From the ideas & action print magazine archives……
The print version of ideas & action began publication two years before the Workers Solidarity Alliance (WSA) was organized in November 1984. Over the course of the next 15 years we published 17 issues of a high-quality magazine.
Over time, we will be posting articles which originally appeared in the printed magazine.
In our magazine’s first introduction, “For Openers,” we laid out our perspectives and goals:
“What you have in your hands is a discussion journal, a forum for ideas and analysis, from a libertarian syndicalist socialist point of view. The basic framework is provided by the ideas of direct action and anti-statism, anti-parliamentarianism and anti-partyism, international worker solidarity and revolutionary unionism, and the ideal of a society run collectively by working people through face-to-face democracy, free of top-down control.”
As to the journal’s rationale, here is a quote from a letter that was sent out, inviting participation in this project:
“To have an effective anarcho-syndicalist movement, we need something more than isolated activists and groups. Libertarian ideas are likely to have more influence on the real world if numbers of people are pulling in the same direction. … Discussion has to be a shared activity. Because we learn from each other’s arguments and experiences, raising the understanding of the movement as a whole. And we develop an approach towards the struggles of our class that is shared, with collective agreement on what needs to be done. The more who participate, the more communication and sharing of ideas take place”
The Libertarian Workers Group leaflet, “Reaganism Is Not the Problem” originally appeared in the Summer 1982 (#2) print issue of ideas & action.
Special thanks go out to Juan Conatz for transcribing the text.
Reaganism isn’t the problem – capitalism is!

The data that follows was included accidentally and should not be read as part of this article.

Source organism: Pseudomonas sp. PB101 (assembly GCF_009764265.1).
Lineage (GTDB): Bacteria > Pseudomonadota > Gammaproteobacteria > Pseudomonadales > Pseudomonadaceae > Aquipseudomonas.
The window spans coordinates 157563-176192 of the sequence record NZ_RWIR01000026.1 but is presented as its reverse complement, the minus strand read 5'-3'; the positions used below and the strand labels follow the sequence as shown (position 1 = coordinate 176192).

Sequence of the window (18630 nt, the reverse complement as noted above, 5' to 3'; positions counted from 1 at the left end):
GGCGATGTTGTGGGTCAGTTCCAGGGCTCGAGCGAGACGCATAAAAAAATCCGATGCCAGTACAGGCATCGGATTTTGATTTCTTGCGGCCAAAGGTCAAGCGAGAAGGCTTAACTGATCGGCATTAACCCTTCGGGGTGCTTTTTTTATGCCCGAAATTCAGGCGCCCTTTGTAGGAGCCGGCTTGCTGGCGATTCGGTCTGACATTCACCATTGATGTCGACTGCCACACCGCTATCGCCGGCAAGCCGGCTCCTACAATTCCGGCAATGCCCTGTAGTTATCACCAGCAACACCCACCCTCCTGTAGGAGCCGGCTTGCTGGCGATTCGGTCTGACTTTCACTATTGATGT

The following leaflet was distributed at an anti-Reagan rally in New York in March 1982.
Clearly the policies of the Reagan administration are meant to hurt working people, to impose austerity on us for the sake of the continued functioning of the economic system. It is also clear that as workers, students and unemployed we must fight to maintain and improve our material conditions of life, whether it is “good for the economy” or not.
Where does the current economic problem come from? The problem does not come from bad leaders and bad policies, as some would tell you. They would claim that the right leaders with the right program would turn the current wave of cut-backs, lay-offs and inflation around and run the economy for the benefit of everyone, not just the rich and powerful. Sounds good at first, and it might just work for a while.
But there’s something they either don’t know or aren’t saying. You see, ultimately it doesn’t matter if it’s Reagan, Carter, Kennedy or whoever. The system of profit and accumulation called capitalism is so full of contradictions and internal flaws that it inevitably falls into crisis after crisis. At best, they can alternate between inflation and recession. Worse for us, we can wind up with both, as we have today.
This is so fundamental to the system that no politician can change it. Nor can they, in the long run, convert defense spending into spending for human needs, not as long as the system of international conflict called imperialism exists. A president or Congress may reduce war spending for a time, but as long as there are governments they will compete for world power, and they will require arms and soldiers to do so.
So of capitalism, and not Reaganism, is the problem, what then is the solution? Certainly not the bureaucratic monstrosity of the system, mistakenly called “socialism”, which exists in Eastern Europe, China , Cuba, etc. If Poland proves anything, it is that bosses are still bosses, whether they call themselves capitalist or Communist.
While as working people we need to get rid of private ownership and profit in industry, the last thing we need is to hand it over to the governments to run for us. We should instead seek to manage and run the means of production and distribution democratically and collectively, without private ownership or state managers.
We, the members of the Libertarian Workers Group*, are workers and students from all over the New York metropolitan area. We are anarchists because we have learned from our experiences in all sorts of struggles that working people must shake off all the self proclaimed “leaders” who try to direct our struggles and instead run them ourselves. To do this we need new types of organization – councils, assemblies, free unions – organizations that can serve as a model of a new society without bosses or bureaucrats, without exploitation and domination. Without that kind of movement we will be doomed to fighting one Reagan after another, without ever having gotten to the heart of the problem – the capitalist system all over the world.
Taken from ideas + action (Summer 1982)
*The Libertarian Workers Group (formed in 1978) was one of the two Workers Solidarity Alliance founding groups.